Criterion's bonus-packed reissue of Martin Ritt's 1965 Cold War thriller "The Spy Who Came in From the Cold," based on John le Carre's bestselling novel, demonstrates just how well the DVD form delivers when material, resources and imagination impressively combine.
Criterion’s bonus-packed reissue of Martin Ritt’s 1965 Cold War thriller “The Spy Who Came in From the Cold,” based on John le Carre’s bestselling novel, demonstrates just how well the DVD form delivers when material, resources and imagination impressively combine.
Some will raise eyebrows at a Hollywood pic’s elevation to the ranks of the highfalutin Criterion Collection, but viewing it in the context offered here raises the movie’s status to what even le Carre — in a riveting 38-minute interview on the second of this set’s two DVDs — grudgingly allows is “something close to a real classic.”
“Spy,” which flirts with noir sensibility in its depiction of ugly, divided Berlin and drab, pre-swinging London, was the first mainstream movie to turn the James Bond franchise on its head. There’s nothing glamorous about the spooks in this downbeat tale of betrayal and deceit, even if Richard Burton and Claire Bloom — reunited for the first time since “Look Back in Anger” (1958) — co-star.
Their acting is worth savoring, as are first-rate supporting and bit perfs by Cyril Cusack (le Carre’s favorite) the great Oskar Werner, Michael Hordern, Robert Hardy and Bernard Lee (M from the Bond films, ironically).
Bonus features only deepen one’s appreciation. Le Carre’s interview, recorded just a few months ago, finds him speaking frankly about the film’s tortured production, with Ritt and Burton constantly at odds. The author says he wanted Trevor Howard to play Alec Leamas, his burnt-out alcoholic spy renewed by love, but Paramount insisted on Burton, then at the height of his celebrity. His Oscar nom in the role validates the studio’s judgment.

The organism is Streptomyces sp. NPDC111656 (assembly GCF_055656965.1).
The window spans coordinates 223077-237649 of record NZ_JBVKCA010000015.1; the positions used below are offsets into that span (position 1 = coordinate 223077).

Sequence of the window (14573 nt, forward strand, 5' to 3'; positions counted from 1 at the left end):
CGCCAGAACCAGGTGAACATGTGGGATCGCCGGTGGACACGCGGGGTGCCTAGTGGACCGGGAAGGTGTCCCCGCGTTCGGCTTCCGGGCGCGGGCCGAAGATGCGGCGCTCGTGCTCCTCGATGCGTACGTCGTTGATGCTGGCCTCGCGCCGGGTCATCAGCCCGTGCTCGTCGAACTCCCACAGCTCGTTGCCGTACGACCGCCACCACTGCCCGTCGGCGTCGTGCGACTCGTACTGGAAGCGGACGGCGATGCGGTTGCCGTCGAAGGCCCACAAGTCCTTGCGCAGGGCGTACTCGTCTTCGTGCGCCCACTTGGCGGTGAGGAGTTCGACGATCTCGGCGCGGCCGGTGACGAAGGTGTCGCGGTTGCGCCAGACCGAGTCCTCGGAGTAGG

Le Carre is also interviewed for “The Secret Centre” (2000), an hourlong BBC docu about him that includes extensive comments from Markus Wolf, the late East German spymaster, whom many believe is the model for Werner’s character Fiedler.
Even more gripping is a 1967 installment of Kenneth Tynan’s BBC series “Acting in the ’60s,” which, in 33 minutes, yields a portrait of Burton rivaling book-length biographies. Chain-smoking along with his interlocutor, the actor — by turns modest and contrary — reveals that he can’t bear physical contact while performing. He later remarks, “The only interesting parts to play are defeated men.”
Set also offers limited but insightful commentary from lenser Oswald Morris, an extended audio interview with Ritt from 1985 and a collection of sketches by the film’s art department depicting various interiors.
The demonstration-level transfer does Morris’ B&W cinematography proud, improving on Par’s excellent 2004 job. Crisper, fuller sound reps the issue’s most impressive technical triumph, with innumerable previously unnoticed nuances now readily apparent.
Running time: 112 MIN.